Researching solutions to the growing ‘tragedy of homelessness’ — University


Those affected include over 100,000 postsecondary students, one expert estimates.

In 20 years of studying homelessness, Carol Kauppi has observed three disturbing trends: the number of people experiencing homelessness is growing, they’re more visible, and Canadians have become more accepting of the problem.

“Things have gotten worse,” said Dr. Kauppi, who is director of the Centre for Research in Social Justice and Policy at Laurentian University. Homelessness used to be hidden, with people existing more on the margins of communities, she noted. “Now we see the encampments, people panhandling on the streets and in shopping centres.” Meanwhile, the public “seems to have accepted this as part of our society. How can that be, in a country so affluent?”

Getting to the root causes of homelessness is “absolutely urgent,” she said. That’s the focus of On the Move, a study launched in partnership with York University’s Canadian Observatory on Homelessness (COH). As part of that study, Dr. Kauppi is examining homelessness through the eyes of 60 Indigenous and 60 non-Indigenous people between the ages of 13 and 30 in the northern Ontario cities of Sudbury, Timmins and Cochrane. Information gleaned from these interviews will feed into a larger, nationwide project called Making the Shift, on prevention and providing solutions.

While research on what impact the pandemic has had on the homeless is still emerging, Dr. Kauppi is mostly hearing about housing affordability. “There’s a huge gap between what people are either able to earn, or what they receive from government benefits,” and the rising cost of living, she said. “People simply don’t have enough to make ends meet.”

A proactive approach

The COH is tackling homelessness by funding 40 research projects at colleges and universities focused on prevention. President and CEO Stephen Gaetz calls the organization the largest national research institute in Canada devoted to the issue.

The COH defines homelessness as “the situation of an individual, family, or community without stable, safe, permanent, appropriate housing, or the immediate prospect, means and ability of acquiring it.” This can include couch-surfing, being forced to live with relatives or having to remain in an abusive relationship.

“In North America we often wait until someone is in crisis and homeless before we help them,” Dr. Gaetz said. “Give them support before they have to endure homelessness” and the “devastating impact” it can have on their health and well-being.

But prevention hinges on understanding what’s causing the problem, he said. To that end, one COH study showed that 40 per cent of respondents had their first experience with homelessness before they were 16 years old, while 58 per cent had been in child protection. “Yet our whole system ignores that group,” Dr. Gaetz said, because response strategies are often geared toward helping people in their late teens or early 20s.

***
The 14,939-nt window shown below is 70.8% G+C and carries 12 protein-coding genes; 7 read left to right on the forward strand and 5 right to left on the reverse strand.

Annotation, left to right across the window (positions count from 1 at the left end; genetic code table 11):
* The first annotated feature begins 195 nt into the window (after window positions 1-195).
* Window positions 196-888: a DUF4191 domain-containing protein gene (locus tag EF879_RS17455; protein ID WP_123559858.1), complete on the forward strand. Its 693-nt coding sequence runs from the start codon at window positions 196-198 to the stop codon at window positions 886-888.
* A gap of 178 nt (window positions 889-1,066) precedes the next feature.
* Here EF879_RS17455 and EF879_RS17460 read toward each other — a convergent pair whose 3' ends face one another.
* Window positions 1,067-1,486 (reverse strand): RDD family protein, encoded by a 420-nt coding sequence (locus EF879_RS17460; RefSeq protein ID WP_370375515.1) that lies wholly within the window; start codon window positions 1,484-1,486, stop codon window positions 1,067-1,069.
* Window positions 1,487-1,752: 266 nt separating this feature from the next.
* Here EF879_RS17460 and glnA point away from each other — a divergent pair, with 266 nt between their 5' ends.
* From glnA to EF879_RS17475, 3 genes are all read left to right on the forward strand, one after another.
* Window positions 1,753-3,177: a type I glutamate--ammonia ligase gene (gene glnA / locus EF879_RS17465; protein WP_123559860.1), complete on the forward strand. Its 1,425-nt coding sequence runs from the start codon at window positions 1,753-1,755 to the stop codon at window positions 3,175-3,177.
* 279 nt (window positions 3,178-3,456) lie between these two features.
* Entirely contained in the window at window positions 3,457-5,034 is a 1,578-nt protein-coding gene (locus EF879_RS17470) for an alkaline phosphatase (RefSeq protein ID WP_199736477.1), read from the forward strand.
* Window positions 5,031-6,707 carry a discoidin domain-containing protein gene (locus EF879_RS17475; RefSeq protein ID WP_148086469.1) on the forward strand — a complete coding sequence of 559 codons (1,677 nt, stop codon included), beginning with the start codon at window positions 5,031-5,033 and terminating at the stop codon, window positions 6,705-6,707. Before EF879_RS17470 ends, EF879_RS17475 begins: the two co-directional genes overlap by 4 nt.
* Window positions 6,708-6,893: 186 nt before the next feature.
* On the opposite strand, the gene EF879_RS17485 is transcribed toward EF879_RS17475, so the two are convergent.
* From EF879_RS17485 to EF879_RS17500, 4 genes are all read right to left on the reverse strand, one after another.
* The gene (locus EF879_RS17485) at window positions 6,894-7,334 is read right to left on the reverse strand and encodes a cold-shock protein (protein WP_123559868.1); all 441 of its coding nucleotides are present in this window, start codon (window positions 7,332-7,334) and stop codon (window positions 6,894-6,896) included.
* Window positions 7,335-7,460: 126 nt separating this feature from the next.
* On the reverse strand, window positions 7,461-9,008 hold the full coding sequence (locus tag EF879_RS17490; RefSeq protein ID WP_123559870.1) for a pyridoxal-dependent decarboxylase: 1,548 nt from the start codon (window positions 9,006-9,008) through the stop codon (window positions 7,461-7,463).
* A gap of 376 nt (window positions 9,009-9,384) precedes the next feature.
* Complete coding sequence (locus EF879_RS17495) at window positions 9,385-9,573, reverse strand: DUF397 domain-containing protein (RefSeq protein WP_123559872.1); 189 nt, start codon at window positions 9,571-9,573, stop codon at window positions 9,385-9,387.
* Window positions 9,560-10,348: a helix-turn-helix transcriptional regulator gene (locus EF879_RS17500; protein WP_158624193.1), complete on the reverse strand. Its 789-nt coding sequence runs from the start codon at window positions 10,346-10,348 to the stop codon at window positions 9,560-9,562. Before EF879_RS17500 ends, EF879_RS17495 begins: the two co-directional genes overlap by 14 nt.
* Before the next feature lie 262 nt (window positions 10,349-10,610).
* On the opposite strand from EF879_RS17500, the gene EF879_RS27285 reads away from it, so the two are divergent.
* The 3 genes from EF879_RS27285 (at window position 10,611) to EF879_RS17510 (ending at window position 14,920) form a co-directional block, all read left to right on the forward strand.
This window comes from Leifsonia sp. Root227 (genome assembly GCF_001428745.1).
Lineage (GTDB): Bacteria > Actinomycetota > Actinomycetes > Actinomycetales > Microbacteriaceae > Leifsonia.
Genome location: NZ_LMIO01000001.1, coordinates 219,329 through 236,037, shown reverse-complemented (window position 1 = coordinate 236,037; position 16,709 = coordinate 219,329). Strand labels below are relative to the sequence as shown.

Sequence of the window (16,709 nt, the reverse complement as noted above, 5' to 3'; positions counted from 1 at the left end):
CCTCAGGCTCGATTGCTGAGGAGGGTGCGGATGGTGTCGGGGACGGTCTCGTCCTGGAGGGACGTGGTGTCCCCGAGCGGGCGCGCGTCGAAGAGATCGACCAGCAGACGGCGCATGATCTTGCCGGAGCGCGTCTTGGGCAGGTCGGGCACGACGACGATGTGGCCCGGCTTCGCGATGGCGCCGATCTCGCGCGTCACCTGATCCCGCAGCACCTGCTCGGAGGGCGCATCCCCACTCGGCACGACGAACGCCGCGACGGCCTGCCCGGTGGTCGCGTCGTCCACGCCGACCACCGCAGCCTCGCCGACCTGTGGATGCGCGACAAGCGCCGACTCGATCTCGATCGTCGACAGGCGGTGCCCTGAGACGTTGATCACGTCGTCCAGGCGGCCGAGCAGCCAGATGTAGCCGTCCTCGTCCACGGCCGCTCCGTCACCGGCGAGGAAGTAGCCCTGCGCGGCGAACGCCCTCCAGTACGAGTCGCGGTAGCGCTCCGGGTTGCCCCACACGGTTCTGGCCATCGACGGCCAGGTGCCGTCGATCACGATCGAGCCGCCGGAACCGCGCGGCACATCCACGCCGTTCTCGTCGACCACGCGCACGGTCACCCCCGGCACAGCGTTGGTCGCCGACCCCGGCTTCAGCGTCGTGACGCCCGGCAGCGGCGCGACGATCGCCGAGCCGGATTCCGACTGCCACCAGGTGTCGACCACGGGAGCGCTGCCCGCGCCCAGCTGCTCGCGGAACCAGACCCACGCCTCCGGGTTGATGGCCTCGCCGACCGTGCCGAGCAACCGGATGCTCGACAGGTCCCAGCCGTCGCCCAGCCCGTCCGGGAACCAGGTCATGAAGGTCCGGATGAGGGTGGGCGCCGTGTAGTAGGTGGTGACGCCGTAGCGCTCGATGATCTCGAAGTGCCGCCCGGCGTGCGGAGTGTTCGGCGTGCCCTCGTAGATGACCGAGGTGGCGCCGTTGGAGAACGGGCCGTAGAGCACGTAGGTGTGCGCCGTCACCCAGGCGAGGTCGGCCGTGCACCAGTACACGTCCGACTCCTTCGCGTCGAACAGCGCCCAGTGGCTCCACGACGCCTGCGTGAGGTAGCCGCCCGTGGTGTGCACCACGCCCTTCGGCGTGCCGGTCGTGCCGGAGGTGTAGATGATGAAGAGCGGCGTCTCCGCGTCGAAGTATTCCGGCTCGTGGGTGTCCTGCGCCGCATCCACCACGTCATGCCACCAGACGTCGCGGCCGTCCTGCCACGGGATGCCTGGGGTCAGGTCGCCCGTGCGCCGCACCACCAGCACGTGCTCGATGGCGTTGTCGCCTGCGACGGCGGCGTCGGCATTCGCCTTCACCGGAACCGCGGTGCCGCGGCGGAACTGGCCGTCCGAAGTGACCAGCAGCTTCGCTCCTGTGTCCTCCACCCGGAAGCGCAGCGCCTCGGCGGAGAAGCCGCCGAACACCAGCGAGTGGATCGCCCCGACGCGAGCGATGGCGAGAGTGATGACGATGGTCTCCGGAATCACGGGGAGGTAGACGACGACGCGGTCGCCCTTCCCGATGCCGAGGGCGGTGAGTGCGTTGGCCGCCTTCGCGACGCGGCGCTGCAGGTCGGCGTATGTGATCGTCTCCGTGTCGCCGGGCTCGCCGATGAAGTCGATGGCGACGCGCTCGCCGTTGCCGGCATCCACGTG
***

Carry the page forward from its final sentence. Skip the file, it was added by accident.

The fact that the child welfare system graduates people into homelessness has become “something of a cliché,” Dr. Kauppi said. “When people age out of that system, and no longer are supported by it, suddenly they are on their own and still adolescents,” she said. “We wouldn’t expect most adolescents to be able to make it on their own.”

Eric Weissman agrees that all these factors contribute to “ridiculous” numbers of homeless people in Canada. He’s a visual ethnographer and assistant professor of sociology at the University of New Brunswick who has personally experienced living on the streets. Around 110,000 postsecondary students across the country are experiencing some form of homelessness, Dr. Weissman estimates. At least 5,000 families in New Brunswick alone are awaiting subsidized housing.

Homeless Study Award 20141028 Eric Weissman poses for photos on Signal Hill in St. John’s, N.L. on Tuesday Oct. 28, 2014. The former homeless addict has won a national award for one of the best PhD studies in Canada. The Canadian Press/Paul Daly.

One of his research projects is a visual study showing what homelessness is like, and the difference that housing makes in the lives of those affected. “We try to show the public and the scientific community what the best practices are for establishing housing for people,” he said, taking into account that homelessness is a symptom of broken social systems and infrastructure.

The problem “is not necessarily caused by mental…



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